Senate President Russell Pearce, who ignited a national controversy with SB 1070 last year, unveiled his new immigration bill last week.
The bill does just about everything that Pearce could dream up to make the lives of undocumented workers and their families a living hell.
Police would throw illegal immigrants who drive cars in jail. Police would be obligated to seize their vehicles for auction, with the proceeds swallowed by the state. School officials would be required to see proof of legal residency before students could register for elementary schools, and anyone who entered the country illegally would be banned from attending universities or community colleges. Anyone who allows an undocumented worker to live with them in public housing would be subject to eviction. Businesses that don't use E-Verify would be shut down. And some federal regulations would not be recognized.
Senate Bill 1611 passed the Senate Appropri-ations Committee during a session that started last Tuesday, Feb. 22, and ran past midnight.
Among the other bills passed by the Senate Appropriations Committee during that session:
• SB 1308 and SB 1309 are two bills that would challenge birthright citizenship, as established by the U.S. Constitution's 14th Amendment, by creating a new form of Arizona citizenship.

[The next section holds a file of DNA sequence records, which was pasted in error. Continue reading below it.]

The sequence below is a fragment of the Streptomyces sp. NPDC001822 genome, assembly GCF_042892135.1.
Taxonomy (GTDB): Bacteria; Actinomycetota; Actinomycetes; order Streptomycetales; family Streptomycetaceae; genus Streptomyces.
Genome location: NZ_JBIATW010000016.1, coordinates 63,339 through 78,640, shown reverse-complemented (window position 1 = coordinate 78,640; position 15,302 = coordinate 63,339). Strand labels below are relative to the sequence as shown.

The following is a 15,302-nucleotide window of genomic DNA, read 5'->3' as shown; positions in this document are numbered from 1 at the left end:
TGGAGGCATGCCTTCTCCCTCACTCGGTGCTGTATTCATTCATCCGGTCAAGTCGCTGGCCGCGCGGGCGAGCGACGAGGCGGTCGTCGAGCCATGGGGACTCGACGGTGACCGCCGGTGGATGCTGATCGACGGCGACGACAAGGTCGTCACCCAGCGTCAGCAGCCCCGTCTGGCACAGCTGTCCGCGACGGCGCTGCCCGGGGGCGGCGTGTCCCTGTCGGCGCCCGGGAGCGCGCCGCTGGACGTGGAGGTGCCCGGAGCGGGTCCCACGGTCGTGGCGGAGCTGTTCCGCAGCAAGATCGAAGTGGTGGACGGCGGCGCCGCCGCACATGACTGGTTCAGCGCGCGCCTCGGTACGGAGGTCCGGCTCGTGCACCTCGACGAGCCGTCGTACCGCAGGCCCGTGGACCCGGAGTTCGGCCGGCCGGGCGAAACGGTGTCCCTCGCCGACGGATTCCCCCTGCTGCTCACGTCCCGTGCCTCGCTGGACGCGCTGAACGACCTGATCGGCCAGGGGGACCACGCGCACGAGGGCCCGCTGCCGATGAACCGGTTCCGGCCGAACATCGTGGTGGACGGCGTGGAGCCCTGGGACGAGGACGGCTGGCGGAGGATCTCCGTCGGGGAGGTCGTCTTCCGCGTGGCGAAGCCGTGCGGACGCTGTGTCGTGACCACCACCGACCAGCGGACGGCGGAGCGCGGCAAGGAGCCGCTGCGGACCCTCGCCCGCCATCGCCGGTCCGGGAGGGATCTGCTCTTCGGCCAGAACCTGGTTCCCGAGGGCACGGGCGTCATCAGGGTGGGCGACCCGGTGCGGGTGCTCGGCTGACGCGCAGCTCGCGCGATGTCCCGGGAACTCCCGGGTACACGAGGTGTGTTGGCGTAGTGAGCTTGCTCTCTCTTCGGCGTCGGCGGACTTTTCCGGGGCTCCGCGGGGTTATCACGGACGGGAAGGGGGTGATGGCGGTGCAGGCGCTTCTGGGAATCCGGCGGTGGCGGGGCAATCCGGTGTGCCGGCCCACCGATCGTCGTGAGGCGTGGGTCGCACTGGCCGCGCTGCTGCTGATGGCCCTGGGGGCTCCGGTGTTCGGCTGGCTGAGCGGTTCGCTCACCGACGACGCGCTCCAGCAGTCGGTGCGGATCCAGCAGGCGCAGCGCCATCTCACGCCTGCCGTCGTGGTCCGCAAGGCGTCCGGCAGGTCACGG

• SB 1519 would eliminate the state's entire Medicare program. Tom Betlach, director of AHCCCS for the Brewer administration, warned that the state stood to lose $7 billion in federal matching funds that support the entire health-care system in Arizona.
"The economic devastation that would result from the sudden elimination of $7 billion in federal participation would be crippling," Betlach said in written testimony. "Unemployment would skyrocket. The demand for other government services would drain resources. And Arizona's health-care network—hospitals, pharmacies, doctor's offices and so many other ancillary services—would be irreparably damaged."
Betlach added that the state now provides $2 billion to AHCCCS, which doesn't even cover the $2.2 billion that's needed to care for 50,000 elderly, physically disabled and developmentally disabled individuals. He warned that SB 1519 would leave 1.3 million Arizonans without coverage.
"This bill does not even provide sufficient funding for our most frail citizens," Betlach said. "How would we care for these citizens? Where would they go? ... The level of uncompensated care Arizona's health-care system would have to absorb would be untenable. Talented doctors, nurses and others in the health-care field would flee the state, and Arizonans would be left with a health-care system inadequate to meet our needs."
• SB 1405 would require hospitals to check the immigration status of patients before admitting them in non-emergency situations.
• SCR 1014 would ask voters to eliminate the Arizona Board of Regents.
• SB 1380 is a striker sponsored by Sen. Frank Antenori of Tucson that would require the random drug-testing of welfare recipients.
• SB 1610 would make the Colt Army revolver the official handgun of Arizona.